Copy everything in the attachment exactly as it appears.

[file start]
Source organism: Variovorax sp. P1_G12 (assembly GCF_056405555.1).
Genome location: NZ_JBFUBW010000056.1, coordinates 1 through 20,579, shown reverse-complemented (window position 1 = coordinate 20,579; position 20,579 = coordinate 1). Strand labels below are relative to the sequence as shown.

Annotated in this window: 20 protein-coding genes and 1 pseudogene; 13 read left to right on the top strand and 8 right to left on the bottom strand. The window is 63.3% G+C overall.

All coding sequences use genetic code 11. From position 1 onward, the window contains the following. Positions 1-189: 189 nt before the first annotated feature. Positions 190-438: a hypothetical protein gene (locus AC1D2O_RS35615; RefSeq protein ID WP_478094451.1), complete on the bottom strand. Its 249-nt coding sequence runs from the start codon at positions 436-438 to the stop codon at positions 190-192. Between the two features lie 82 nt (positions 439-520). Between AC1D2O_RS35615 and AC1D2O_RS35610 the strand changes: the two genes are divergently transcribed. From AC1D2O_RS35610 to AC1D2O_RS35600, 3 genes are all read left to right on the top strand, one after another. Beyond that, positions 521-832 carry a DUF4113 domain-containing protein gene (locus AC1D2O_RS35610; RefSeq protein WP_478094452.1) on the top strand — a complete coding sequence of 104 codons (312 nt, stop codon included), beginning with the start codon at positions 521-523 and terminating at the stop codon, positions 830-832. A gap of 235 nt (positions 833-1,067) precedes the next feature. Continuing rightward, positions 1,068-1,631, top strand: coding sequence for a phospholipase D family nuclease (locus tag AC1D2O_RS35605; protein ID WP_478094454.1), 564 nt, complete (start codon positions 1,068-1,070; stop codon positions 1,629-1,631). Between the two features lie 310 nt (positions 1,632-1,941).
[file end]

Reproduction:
Source organism: Variovorax sp. P1_G12 (assembly GCF_056405555.1).
Genome location: NZ_JBFUBW010000056.1, coordinates 1 through 20,579, shown reverse-complemented (window position 1 = coordinate 20,579; position 20,579 = coordinate 1). Strand labels below are relative to the sequence as shown.

Annotated in this window: 20 protein-coding genes and 1 pseudogene; 13 read left to right on the top strand and 8 right to left on the bottom strand. The window is 63.3% G+C overall.

All coding sequences use genetic code 11. From position 1 onward, the window contains the following. Positions 1-189: 189 nt before the first annotated feature. Positions 190-438: a hypothetical protein gene (locus AC1D2O_RS35615; RefSeq protein ID WP_478094451.1), complete on the bottom strand. Its 249-nt coding sequence runs from the start codon at positions 436-438 to the stop codon at positions 190-192. Between the two features lie 82 nt (positions 439-520). Between AC1D2O_RS35615 and AC1D2O_RS35610 the strand changes: the two genes are divergently transcribed. From AC1D2O_RS35610 to AC1D2O_RS35600, 3 genes are all read left to right on the top strand, one after another. Beyond that, positions 521-832 carry a DUF4113 domain-containing protein gene (locus AC1D2O_RS35610; RefSeq protein WP_478094452.1) on the top strand — a complete coding sequence of 104 codons (312 nt, stop codon included), beginning with the start codon at positions 521-523 and terminating at the stop codon, positions 830-832. A gap of 235 nt (positions 833-1,067) precedes the next feature. Continuing rightward, positions 1,068-1,631, top strand: coding sequence for a phospholipase D family nuclease (locus tag AC1D2O_RS35605; protein ID WP_478094454.1), 564 nt, complete (start codon positions 1,068-1,070; stop codon positions 1,629-1,631). Between the two features lie 310 nt (positions 1,632-1,941).